Our writing is based on three premises. First, life sciences students are motivated by and respond well to actual data related to real life sciences problems. Second, the ultimate goal of calculus in the life sciences primarily involves modeling living systems with difference and differential equations. Understanding the concepts of derivative and integral are crucial, but the ability to compute a large array of derivatives and integrals is of secondary importance. Third, the depth of calculus for life sciences students should be comparable to that of the traditional physics and engineering calculus course; else life sciences students will be short changed and their faculty will advise them to take the 'best' (engineering) course.

(1 review)

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Read more about Calculus for the Life Sciences: A Modeling Approach Volume 2

Calculus for the Life Sciences: A Modeling Approach Volume 2

Copyright Year: 2013

Contributors: Cornette and Ackerman

Publisher: A.T. Still University

License: CC BY-NC-ND

Our writing is based on three premises. First, life sciences students are motivated by and respond well to actual data related to real life sciences problems. Second, the ultimate goal of calculus in the life sciences primarily involves modeling living systems with difference and differential equations. Understanding the concepts of derivative and integral are crucial, but the ability to compute a large array of derivatives and integrals is of secondary importance. Third, the depth of calculus for life sciences students should be comparable to that of the traditional physics and engineering calculus course; else life sciences students will be short changed and their faculty will advise them to take the 'best' (engineering) course.

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Read more about Mind, Body, World: Foundations of Cognitive Science

Mind, Body, World: Foundations of Cognitive Science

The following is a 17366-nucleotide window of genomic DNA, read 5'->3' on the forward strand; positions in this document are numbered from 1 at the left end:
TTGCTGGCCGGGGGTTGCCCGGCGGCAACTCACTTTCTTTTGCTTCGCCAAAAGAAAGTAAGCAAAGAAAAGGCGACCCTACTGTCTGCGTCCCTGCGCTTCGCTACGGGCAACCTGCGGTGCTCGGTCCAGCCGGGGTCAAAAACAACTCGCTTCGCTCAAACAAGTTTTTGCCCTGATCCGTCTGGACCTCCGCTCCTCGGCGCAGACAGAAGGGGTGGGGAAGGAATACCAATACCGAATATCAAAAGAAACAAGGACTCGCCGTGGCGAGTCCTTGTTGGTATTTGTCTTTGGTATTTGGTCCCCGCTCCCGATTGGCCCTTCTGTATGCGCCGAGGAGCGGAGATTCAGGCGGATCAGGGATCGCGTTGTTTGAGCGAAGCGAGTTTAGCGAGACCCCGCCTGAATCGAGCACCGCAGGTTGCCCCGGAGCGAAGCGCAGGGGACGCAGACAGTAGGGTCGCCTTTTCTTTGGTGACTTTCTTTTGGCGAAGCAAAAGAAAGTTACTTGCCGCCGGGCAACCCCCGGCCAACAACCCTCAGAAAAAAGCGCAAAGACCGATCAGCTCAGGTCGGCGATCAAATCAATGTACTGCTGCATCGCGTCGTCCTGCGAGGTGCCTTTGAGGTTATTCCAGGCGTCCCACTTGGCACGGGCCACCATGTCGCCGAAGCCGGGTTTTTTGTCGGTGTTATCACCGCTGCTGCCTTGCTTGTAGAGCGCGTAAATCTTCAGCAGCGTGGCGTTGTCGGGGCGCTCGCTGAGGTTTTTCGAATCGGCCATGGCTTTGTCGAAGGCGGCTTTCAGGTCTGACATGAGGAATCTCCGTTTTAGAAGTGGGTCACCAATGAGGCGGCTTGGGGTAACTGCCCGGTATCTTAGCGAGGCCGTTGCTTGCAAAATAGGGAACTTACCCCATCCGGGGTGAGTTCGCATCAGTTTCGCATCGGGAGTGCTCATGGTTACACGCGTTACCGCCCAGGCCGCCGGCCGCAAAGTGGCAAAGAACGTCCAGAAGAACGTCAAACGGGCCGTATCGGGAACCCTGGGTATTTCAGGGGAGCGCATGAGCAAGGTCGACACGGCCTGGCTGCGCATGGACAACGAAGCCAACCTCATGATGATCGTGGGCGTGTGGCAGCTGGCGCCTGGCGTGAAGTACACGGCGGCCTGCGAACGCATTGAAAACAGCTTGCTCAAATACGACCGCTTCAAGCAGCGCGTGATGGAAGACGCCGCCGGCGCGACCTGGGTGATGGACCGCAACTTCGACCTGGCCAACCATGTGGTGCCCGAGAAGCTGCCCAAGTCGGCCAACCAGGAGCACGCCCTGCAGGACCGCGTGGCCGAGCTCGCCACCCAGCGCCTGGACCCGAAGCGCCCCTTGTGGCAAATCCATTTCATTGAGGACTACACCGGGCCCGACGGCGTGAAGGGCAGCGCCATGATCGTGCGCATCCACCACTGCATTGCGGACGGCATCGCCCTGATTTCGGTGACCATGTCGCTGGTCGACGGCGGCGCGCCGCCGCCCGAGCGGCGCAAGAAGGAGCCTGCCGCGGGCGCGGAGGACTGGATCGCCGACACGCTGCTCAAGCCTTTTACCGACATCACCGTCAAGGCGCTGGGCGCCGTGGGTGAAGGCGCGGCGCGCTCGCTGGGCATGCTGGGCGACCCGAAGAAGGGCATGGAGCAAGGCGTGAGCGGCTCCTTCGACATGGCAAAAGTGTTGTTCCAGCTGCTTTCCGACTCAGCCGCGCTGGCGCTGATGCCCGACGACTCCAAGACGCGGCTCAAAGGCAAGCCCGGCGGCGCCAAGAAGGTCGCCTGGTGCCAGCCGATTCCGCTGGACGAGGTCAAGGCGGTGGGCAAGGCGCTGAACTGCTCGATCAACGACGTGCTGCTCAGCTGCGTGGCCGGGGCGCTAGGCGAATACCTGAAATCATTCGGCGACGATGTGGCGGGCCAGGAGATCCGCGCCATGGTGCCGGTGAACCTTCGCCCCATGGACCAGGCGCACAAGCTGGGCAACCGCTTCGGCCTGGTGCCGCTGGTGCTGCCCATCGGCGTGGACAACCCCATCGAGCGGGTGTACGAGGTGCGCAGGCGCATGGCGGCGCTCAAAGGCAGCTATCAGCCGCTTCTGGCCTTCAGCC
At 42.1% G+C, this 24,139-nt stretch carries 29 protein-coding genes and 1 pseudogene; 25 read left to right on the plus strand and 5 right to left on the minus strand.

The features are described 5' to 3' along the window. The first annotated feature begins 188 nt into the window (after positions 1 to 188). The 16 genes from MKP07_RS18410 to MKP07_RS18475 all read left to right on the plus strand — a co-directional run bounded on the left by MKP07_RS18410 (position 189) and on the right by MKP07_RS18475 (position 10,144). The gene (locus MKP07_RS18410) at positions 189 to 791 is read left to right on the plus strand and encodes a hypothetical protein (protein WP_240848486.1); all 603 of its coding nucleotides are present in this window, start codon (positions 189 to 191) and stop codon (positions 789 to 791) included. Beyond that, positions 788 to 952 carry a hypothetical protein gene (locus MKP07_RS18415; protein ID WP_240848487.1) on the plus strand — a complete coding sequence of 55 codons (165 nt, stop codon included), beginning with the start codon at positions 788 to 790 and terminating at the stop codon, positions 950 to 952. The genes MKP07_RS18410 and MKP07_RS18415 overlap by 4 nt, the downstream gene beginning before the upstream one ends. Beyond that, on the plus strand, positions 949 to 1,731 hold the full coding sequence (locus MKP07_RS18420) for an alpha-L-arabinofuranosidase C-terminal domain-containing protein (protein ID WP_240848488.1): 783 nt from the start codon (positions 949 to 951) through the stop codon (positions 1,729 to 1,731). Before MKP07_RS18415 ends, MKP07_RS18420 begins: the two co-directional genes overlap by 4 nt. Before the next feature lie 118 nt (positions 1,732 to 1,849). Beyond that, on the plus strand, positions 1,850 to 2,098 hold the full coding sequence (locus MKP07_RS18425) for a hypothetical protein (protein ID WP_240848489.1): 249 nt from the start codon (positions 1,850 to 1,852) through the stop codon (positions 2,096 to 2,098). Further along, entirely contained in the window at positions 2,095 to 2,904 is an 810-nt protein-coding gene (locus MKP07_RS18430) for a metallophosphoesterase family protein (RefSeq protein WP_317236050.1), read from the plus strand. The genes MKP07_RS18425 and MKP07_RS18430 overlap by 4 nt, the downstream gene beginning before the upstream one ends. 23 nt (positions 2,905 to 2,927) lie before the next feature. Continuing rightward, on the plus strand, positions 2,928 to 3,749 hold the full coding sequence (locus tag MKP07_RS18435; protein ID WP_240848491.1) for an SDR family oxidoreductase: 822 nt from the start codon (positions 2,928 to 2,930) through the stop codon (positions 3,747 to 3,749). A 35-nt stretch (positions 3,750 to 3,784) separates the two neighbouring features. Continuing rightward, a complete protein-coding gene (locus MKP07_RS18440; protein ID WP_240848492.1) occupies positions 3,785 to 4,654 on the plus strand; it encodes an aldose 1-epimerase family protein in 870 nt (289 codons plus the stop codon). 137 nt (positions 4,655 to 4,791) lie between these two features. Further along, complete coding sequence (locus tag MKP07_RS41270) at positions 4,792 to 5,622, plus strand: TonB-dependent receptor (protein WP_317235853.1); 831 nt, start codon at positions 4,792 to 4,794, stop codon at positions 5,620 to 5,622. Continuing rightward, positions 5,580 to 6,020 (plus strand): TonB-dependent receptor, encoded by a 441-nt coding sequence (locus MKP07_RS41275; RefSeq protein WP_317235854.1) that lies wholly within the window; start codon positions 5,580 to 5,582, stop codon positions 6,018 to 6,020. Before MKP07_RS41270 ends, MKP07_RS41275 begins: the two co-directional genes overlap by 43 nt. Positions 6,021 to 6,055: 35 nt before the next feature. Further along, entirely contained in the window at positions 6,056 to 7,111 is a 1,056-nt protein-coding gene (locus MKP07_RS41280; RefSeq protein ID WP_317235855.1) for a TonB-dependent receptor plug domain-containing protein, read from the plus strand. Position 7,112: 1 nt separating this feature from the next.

Copyright Year: 2013

Contributor: Dawson

Publisher: Athabasca University Press

License: CC BY-NC-ND

Cognitive science arose in the 1950s when it became apparent that a number of disciplines, including psychology, computer science, linguistics, and philosophy, were fragmenting. Perhaps owing to the field's immediate origins in cybernetics, as well as to the foundational assumption that cognition is information processing, cognitive science initially seemed more unified than psychology. However, as a result of differing interpretations of the foundational assumption and dramatically divergent views of the meaning of the term information processing, three separate schools emerged: classical cognitive science, connectionist cognitive science, and embodied cognitive science.

(6 reviews)

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Read more about Psychology as a Biological Science

Psychology as a Biological Science

Copyright Year: 2020

Contributors: Biswas-Diener and Diener

Publisher: Noba

License: CC BY-NC-SA

This textbook provides standard introduction to psychology course content with a specific emphasis on biological aspects of psychology. This includes more content related to neuroscience methods, the brain and the nervous system. This book can be modified: feel free to add or remove modules to better suit your specific needs. Please note that the publisher requires you to login to access and download the PDF.

(11 reviews)

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Read more about Psychology as a Social Science

Psychology as a Social Science

Copyright Year: 2015

Contributors: Bissau-Diener and Diener

Publisher: Noba

License: CC BY-NC-SA

This textbook provides standard introduction to psychology course content with a specific emphasis on social aspects of psychology. This includes expanded content related to social cognition, aggression, attraction and similar topics. This book can be modified: feel free to add or remove modules to better suit your specific needs.Please note that the publisher requires you to login to access and download the textbooks.